- Child abuse
- Aggravated assault
- Animal fighting
- Conspiracy, attempt, or acting as an accessory to a crime involving moral turpitude
CMTs make you inadmissible to the U.S., which means you won’t be able to re-enter the country. They are deportable offenses and also prevent you from meeting the good moral character requirement for U.S. citizenship. If you believe a crime you committed may be a CMT, you should speak to an attorney as soon as possible.
The term “aggravated felony” comes from federal law. However, it often gets applied to crimes prosecuted under state laws. These crimes can be classified as either misdemeanors or felonies.
Ultimately, it is up to the U.S. immigration authorities to determine if this is a deportable offense or a crime that would make you inadmissible to the United States. The following crimes are considered aggravated felonies under U.S. immigration law:
- Sexual abuse of a minor (which can include statutory rape)
- Drug trafficking
- Trafficking in firearms or destructive devices
- Various other offenses concerning firearms or explosive materials
- Money laundering of more than $10,000
- Fraud or tax evasion involving more than $10,000
- Theft or violent crime with a sentencing order of at least one year
- Perjury with a sentence of at least one year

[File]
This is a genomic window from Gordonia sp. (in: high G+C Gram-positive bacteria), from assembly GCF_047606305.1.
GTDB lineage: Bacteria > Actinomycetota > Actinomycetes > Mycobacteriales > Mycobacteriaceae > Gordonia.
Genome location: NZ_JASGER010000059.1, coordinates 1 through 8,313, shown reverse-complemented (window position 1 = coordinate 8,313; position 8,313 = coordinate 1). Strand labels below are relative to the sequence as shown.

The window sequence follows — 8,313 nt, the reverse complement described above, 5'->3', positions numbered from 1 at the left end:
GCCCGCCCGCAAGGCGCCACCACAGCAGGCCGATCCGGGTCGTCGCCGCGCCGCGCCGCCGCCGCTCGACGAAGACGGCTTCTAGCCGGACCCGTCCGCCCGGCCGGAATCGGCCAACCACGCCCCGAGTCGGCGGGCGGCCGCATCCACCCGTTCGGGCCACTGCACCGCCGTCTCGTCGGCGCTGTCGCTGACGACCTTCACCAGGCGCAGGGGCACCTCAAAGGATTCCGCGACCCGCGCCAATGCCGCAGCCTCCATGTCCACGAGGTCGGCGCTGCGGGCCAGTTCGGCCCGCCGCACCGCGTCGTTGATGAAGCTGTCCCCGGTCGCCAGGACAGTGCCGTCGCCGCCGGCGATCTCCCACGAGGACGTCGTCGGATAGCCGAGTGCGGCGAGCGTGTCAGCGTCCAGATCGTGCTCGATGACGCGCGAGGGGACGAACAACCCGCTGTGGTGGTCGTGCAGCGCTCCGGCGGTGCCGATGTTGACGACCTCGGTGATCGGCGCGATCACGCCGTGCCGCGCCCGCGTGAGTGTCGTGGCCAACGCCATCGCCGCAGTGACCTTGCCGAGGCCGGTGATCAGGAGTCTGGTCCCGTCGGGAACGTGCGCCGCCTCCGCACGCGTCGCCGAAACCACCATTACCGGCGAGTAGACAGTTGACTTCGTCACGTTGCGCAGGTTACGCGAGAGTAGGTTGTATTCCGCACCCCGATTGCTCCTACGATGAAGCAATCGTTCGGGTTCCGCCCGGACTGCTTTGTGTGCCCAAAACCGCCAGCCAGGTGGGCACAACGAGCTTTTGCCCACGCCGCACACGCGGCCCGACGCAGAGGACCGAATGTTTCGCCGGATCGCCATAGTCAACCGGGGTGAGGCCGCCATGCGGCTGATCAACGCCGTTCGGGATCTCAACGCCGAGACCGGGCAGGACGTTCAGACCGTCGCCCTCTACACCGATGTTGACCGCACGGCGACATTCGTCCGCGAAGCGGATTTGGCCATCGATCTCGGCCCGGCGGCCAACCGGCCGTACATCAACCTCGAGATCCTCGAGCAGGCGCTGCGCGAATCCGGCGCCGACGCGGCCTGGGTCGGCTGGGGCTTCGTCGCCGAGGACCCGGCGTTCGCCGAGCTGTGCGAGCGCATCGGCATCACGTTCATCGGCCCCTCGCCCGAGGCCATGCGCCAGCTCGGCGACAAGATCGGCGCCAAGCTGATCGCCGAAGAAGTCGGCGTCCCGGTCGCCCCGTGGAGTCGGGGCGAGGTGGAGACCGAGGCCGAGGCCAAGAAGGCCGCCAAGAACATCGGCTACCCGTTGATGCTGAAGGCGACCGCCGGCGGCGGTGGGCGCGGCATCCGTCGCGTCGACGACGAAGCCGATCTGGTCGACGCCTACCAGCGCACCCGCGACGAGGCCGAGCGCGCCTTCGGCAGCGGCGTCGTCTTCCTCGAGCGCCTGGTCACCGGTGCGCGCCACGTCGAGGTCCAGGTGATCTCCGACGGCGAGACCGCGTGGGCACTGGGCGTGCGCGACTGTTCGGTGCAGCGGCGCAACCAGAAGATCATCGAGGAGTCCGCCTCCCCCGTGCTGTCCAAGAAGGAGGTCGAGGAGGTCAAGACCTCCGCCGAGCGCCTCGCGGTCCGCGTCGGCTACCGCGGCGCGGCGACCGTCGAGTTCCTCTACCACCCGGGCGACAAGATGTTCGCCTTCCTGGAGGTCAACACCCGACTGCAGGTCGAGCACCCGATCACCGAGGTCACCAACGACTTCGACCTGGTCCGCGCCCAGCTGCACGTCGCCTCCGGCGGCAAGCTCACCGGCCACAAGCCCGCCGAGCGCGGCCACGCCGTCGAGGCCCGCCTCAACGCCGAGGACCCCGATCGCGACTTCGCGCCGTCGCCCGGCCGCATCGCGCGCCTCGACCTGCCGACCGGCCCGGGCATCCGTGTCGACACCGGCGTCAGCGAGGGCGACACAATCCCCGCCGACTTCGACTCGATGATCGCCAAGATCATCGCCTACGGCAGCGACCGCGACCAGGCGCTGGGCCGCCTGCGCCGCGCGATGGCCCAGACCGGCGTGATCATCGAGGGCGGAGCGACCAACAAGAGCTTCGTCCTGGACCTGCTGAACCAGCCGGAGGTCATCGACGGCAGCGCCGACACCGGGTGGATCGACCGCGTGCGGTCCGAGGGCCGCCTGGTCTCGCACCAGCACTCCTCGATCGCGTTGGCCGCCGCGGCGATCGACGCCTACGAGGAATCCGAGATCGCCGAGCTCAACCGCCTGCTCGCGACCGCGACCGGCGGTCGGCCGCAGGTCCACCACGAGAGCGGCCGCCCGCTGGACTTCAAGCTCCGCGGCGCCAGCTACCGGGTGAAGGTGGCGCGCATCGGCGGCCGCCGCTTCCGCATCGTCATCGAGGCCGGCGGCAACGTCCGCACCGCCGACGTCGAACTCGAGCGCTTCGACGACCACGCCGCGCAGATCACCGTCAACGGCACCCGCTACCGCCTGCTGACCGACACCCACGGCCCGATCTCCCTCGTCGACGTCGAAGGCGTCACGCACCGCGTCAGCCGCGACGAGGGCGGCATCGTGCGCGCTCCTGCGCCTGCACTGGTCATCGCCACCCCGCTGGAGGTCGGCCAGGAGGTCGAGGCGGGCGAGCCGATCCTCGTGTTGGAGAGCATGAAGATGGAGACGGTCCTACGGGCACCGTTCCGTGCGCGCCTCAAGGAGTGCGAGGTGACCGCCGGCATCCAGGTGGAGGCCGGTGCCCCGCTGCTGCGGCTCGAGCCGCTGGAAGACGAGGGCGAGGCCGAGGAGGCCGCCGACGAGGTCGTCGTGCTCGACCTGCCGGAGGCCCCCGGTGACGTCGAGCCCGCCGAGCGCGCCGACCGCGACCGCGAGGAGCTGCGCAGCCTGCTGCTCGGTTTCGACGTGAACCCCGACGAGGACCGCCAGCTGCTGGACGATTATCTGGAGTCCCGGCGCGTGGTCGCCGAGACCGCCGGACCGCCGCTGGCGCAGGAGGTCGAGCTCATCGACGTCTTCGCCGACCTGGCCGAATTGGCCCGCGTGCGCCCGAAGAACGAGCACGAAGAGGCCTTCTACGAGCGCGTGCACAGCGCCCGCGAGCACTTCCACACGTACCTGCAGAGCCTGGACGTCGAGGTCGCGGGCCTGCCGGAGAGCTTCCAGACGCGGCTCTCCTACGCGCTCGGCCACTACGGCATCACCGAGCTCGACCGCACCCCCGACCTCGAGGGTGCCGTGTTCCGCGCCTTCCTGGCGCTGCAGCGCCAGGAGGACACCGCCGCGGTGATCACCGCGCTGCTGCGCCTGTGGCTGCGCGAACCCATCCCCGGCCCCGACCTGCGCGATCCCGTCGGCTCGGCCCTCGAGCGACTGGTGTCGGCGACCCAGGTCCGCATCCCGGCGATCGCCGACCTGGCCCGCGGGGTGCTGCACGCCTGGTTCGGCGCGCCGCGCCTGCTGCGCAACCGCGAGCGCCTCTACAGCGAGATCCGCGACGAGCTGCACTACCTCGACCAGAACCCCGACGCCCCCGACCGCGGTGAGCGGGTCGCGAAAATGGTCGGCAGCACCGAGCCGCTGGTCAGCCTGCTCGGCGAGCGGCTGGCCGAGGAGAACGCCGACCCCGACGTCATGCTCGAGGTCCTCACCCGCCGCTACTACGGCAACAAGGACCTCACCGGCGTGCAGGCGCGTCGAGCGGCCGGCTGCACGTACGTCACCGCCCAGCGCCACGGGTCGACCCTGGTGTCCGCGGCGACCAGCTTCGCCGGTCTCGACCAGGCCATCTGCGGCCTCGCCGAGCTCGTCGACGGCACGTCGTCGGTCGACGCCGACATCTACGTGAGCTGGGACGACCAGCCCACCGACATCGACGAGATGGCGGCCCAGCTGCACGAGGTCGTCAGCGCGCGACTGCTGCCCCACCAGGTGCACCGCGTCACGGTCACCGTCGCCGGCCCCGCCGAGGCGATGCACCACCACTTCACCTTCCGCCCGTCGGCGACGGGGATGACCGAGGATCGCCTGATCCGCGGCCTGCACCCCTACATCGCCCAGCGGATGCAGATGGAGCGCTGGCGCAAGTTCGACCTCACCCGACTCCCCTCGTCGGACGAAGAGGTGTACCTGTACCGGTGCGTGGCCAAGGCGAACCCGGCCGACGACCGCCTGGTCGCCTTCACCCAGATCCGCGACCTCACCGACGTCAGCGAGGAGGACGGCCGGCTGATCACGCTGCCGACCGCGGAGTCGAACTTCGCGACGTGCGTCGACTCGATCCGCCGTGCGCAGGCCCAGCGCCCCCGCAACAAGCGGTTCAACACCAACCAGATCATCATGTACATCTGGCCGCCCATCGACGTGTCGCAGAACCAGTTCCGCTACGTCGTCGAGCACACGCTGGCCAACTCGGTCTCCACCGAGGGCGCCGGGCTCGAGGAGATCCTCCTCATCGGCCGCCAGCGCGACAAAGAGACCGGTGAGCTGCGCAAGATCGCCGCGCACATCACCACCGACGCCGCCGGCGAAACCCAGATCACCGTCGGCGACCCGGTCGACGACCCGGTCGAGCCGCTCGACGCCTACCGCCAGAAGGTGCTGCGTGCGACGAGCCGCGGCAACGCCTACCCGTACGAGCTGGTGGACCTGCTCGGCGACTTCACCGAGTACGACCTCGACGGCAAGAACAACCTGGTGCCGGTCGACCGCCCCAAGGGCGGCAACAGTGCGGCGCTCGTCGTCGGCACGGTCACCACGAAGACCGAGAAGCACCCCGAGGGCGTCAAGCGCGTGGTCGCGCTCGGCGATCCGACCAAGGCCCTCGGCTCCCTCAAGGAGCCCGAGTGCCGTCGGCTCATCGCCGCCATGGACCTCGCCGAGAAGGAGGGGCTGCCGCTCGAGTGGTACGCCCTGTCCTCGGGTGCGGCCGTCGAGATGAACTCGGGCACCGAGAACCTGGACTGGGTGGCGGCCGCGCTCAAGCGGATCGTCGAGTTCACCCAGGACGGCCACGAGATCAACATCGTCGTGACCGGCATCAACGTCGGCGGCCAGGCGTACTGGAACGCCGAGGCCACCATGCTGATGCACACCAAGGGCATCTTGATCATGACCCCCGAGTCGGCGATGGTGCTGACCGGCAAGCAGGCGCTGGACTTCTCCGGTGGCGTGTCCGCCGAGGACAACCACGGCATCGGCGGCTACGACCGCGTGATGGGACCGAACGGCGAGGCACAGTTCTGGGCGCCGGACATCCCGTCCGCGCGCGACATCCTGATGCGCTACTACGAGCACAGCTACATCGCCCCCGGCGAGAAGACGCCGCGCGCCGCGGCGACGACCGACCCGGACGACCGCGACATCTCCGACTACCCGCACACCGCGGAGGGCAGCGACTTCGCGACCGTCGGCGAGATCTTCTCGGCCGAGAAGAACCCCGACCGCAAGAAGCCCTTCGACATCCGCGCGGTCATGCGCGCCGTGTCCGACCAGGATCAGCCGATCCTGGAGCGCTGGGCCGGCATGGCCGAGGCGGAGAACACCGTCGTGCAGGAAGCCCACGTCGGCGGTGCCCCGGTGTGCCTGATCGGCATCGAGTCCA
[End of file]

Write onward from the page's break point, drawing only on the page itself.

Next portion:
- Child pornography
- Trafficking in persons or running a prostitution business
- Spying, treason, or sabotage
- Commercial bribery, counterfeiting, forgery, or trafficking in vehicles
- Failure to appear in court on a felony charge for which a sentence of two years in prison may be imposed
- Alien smuggling, and
- Obstruction of justice, perjury, or bribery of a witness, if the term of imprisonment was at least one year
Controlled Substance Crimes
Any drug convictions made after the time of admission can be causes for deportation or inadmissibility. This includes drug possession, other than “a single offense involving possession for one’s own use of 30 grams or less of marijuana.” The Immigration and Nationality Act also states that drug abusers and addicts are deportable.
Certain firearm offenses are grounds for deportation for green card holders. This includes violations for selling, possession, and carrying offenses.
Always Obey the Law
As a permanent resident, you need to be on your best behavior. The best rule of thumb to follow is to avoid any questionable acts or situations that may jeopardize your ability to remain in the U.S. Only U.S. citizens are completely safe from deportation. Your permanent residency won’t guarantee you the right to live here if you commit a crime.
Can Deportation Be Reversed?
Yes, but only under particular circumstances. Instances of deportations getting reversed are infrequent, so you shouldn’t think that you’re guaranteed a second chance. Also, remember that once you get deported, it becomes virtually impossible to become a citizen.
While it is technically possible to reverse deportation for green card holders, it will be challenging to re-enter and lawfully stay or become naturalized in the U.S.